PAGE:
Kuhlman Law, LLC was founded to give those who feel that they have been marginalized by the actions of other the justice they deserve.

Unpaid Overtime

Minnesota Unpaid Overtime Law

As an employee, you work hard for your employer and sacrifice time away from family and friends to earn your paycheck. When you have to work overtime, you forego even more time with your loved ones. Recognizing the burden that overtime puts on workers, both federal and Minnesota laws provide that employees should be sufficiently compensated for working overtime.

The Fair Labor Standards Act (FLSA) requires that certain employees be paid at least the federal minimum wage for each hour worked and receive overtime pay at one and one-half times the employee’s regular rate of pay for all hours worked over 40 hours in a work week. The Minnesota Fair Labor Standards Act (MFLSA) requires that employers pay certain employees overtime for all hours worked in excess of 48 per week.

Minnesota Unpaid Overtime Lawyers Fighting for Fair Pay

Minneapolis Minnesota unpaid overtime wage lawyers, Kuhlman Law, fight for employees who have not been paid their overtime hours or who have not been paid their fair wages.

Unpaid overtime and unpaid wage and hour claims can go back several years and employees may be entitled to claim penalties and interest in addition to the unpaid overtime hours.

There are different requirements and exemptions that may apply to the employer depending on whether the employee brings a Fair Labor Standards Act (FLSA) lawsuit or a Minnesota Fair Labor Standards Act claim to pursue unpaid overtime wages. A Minnesota unpaid overtime attorney can help you determine which type of claim best fits your situation and if a successful claim can be brought.

Examples of Unpaid Overtime Situations in the Workplace

  • An employer requires employees to arrive fifteen minutes early for their shift each day to set up and prepare for the day’s work, but does not compensate its employees for the 15 minutes of prep time each day.
  • An employer pays overtime hours, but only at the employees’ standard hourly rate.
  • An employer requires employees to do work at home to prepare for the upcoming business day or to make after-hour deliveries or deposits for the employer. Depending on the employee’s job categorization, the employee could be entitled to these unpaid overtime hours.
  • An employer is upset that a project or task did not get done during regular work hours and orders the employee to finish the project off the clock when they get home.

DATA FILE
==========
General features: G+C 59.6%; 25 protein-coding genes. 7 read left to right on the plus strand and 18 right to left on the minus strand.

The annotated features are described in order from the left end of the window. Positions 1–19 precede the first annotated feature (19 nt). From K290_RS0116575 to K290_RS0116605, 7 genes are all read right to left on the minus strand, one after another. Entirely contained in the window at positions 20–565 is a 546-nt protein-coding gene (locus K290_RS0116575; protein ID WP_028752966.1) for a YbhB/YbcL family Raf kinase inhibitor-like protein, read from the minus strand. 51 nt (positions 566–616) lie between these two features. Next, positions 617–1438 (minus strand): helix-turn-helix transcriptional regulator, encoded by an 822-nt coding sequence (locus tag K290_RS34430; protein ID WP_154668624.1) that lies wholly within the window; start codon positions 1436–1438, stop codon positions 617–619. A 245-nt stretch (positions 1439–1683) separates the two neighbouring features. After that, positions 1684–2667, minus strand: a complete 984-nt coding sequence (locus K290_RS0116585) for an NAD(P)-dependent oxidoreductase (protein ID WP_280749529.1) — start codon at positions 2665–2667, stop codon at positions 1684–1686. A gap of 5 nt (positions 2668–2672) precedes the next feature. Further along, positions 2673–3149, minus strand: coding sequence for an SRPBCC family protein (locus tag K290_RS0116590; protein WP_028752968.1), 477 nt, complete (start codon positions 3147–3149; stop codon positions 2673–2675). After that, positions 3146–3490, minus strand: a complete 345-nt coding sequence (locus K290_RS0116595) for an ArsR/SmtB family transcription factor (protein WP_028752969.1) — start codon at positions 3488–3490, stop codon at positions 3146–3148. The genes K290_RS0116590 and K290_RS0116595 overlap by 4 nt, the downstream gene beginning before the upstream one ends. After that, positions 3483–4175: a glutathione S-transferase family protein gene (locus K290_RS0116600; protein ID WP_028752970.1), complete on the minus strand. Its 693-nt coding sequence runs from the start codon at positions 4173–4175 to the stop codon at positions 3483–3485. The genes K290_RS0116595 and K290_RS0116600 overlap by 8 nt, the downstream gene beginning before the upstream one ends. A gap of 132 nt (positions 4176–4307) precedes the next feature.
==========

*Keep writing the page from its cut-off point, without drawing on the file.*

Unpaid Overtime Compensation for Servers, Bartenders and Bussers

One of the industries most fraught with unpaid overtime wage and hour claims is the restaurant, bartending/nightclub industry. Managers are often ordered by their supervisors to cut and limit labor costs. In an effort to do so, some managers may shave time off their servers, bartenders, cooks, baristas, waiters, and waitressesclock-ins and clock-outs to limit overtime hours. Shaving or changing an employee’s time worked or hours worked is illegal and has been the grounds for various wage and hour lawsuits.

Another way in which employees in the restaurant industry have been victimized by their employers is by being forced to perform “side work” without pay. In the restaurant industry, side work generally involves work outside of handling customer orders and concerns. Side work can involve rolling place settings, doing dishes, cleaning the prep area, stocking supplies or condiments, or preparing and organizing garnishes. Sometimes, employers instruct servers that after they have been cut for the evening to clock out and then finish their side work before going home. Side work is work and employees should be paid an hourly wage for doing side work.

Under certain circumstances, Restaurants, bars, and nightclubs have also been held accountable when they have forced their servers and employees to share tips with the restaurant, managers, or created a tip pool.

Attorney Chris Kuhlman of Kuhlman Law, PLLC is very familiar with side work as he worked several years as a server in the restaurant industry before going to law school. All of the restaurants Mr. Kuhlman worked for fortunately compensated him and his fellow servers for all of the side work they did at the restaurant.

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